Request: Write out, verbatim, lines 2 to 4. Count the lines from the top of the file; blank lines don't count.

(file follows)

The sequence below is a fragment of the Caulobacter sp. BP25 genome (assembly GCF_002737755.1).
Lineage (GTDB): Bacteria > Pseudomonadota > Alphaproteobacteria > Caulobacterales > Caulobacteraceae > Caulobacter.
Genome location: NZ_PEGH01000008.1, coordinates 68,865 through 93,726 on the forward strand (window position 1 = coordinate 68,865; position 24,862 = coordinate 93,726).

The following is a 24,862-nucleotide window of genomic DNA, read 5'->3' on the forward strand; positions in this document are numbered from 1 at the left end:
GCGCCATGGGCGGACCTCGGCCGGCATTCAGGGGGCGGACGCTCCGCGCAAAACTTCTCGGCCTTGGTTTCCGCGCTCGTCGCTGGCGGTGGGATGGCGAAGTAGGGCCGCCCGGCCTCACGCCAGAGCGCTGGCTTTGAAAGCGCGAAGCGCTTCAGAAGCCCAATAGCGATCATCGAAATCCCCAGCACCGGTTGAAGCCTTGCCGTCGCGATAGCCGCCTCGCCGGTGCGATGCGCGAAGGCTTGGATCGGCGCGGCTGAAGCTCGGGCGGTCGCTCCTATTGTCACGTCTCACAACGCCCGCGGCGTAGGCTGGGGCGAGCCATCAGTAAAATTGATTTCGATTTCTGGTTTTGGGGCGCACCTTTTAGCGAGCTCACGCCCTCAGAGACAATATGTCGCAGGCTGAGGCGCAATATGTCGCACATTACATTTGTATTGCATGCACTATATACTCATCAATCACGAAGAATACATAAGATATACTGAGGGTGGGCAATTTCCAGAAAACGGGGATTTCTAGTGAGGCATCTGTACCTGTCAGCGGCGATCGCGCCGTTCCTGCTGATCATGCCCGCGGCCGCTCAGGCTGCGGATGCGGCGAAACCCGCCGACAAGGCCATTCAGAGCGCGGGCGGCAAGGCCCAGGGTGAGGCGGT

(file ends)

Lineage (GTDB): Bacteria > Pseudomonadota > Alphaproteobacteria > Caulobacterales > Caulobacteraceae > Caulobacter.
Genome location: NZ_PEGH01000008.1, coordinates 68,865 through 93,726 on the forward strand (window position 1 = coordinate 68,865; position 24,862 = coordinate 93,726).

The following is a 24,862-nucleotide window of genomic DNA, read 5'->3' on the forward strand; positions in this document are numbered from 1 at the left end: